Stainless steel skull screws (Micro Fasteners, Melbourne, Australia) were implanted through the skull into the visual cortex (7 mm behind the bregma and 3 mm lateral of the midline) as the positive electrodes. A reference screw electrode was placed on the midline, 3 mm rostral to the bregma. Dental cement (Rapid Repair; DeguDent GmbH, Hanau, Germany) was used to fix the screws. The skin of the head was closed, and at least 1 week was allowed for the animals to recover from the surgery. 
VEP recording was performed on the same eye (randomly selected) on three separate days within 2 weeks. The animals were anesthetized, placed in a dark room, and allowed to adapt to darkness for 5 minutes (we have recently confirmed the adequacy of such a short adaptation time using our methodology). 9,13 The body temperature was maintained at 37°C by a homoeothermic blanket system with a rectal thermometer probe (Harvard Apparatus; Holliston, MA). The pupils were dilated with 1.0% tropicamide eyedrops (Alcon Laboratories, Fort Worth, TX). The skin over the skull was opened. The positive screw over the contralateral visual cortex of the stimulated eye and the reference screw were connected to the amplifier using hook clips. A needle electrode (F-E3M-72; Grass, Warwick, RI) was inserted into the tail as the ground. The electrode impedance was measured (F-EZM5 Impedance Meter; Grass) and maintained below 5 kΩ. Visual stimuli were generated by a mini-Ganzfeld stimulator (3 cd · s/m2), and the photic stimulation was delivered 100 times at a frequency of 1 Hz. The time of measurement was 200 ms, and the sampling rate was 5000 samples/s. Responses were amplified 20,000 times and filtered by band-pass filter, with low and high cutoff frequencies of 1 and 100 Hz, respectively (BMA-400 Bioamplifier, CWE, Inc., Ardmore, PA). After the recording, the wound was closed and antibiotics administered.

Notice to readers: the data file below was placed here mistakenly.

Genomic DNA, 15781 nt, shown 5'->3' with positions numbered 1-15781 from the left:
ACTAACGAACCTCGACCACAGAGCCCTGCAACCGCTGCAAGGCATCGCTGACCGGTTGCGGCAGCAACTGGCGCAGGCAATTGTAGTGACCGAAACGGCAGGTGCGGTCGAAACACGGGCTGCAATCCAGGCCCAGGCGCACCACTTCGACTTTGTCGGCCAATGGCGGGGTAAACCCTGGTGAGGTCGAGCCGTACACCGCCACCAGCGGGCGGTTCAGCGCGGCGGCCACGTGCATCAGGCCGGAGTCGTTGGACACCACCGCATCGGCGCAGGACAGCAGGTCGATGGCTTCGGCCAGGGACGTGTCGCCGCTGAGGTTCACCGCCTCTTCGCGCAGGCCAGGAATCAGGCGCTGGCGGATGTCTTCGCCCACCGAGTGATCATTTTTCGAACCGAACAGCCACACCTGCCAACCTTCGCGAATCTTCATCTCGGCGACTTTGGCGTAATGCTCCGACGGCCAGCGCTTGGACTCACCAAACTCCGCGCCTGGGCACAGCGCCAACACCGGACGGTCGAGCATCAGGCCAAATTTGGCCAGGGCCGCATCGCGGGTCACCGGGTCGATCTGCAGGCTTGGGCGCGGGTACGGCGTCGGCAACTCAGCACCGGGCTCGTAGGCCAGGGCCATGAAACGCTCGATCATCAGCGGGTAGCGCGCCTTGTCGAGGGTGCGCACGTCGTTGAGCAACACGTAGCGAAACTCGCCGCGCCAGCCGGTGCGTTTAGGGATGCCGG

EEG-Based Correction
Fourier transform was used to quantify the amplitude of the underlying EEG during each recording session. The Fourier coefficients of the EEG sequence, x[n], were evaluated on the entire 100-second sequence. Let X[m] denote the Fourier coefficient, defined as   The Fourier transform was performed by MatLab Function FFT with M = 213 (The MathWorks, Inc., Natick MA). The choice of M allows the use of the Fast Fourier transform algorithm and ensures that the frequency interval is at most 1 Hz/point. (The sampling frequency was 5000 samples per second.)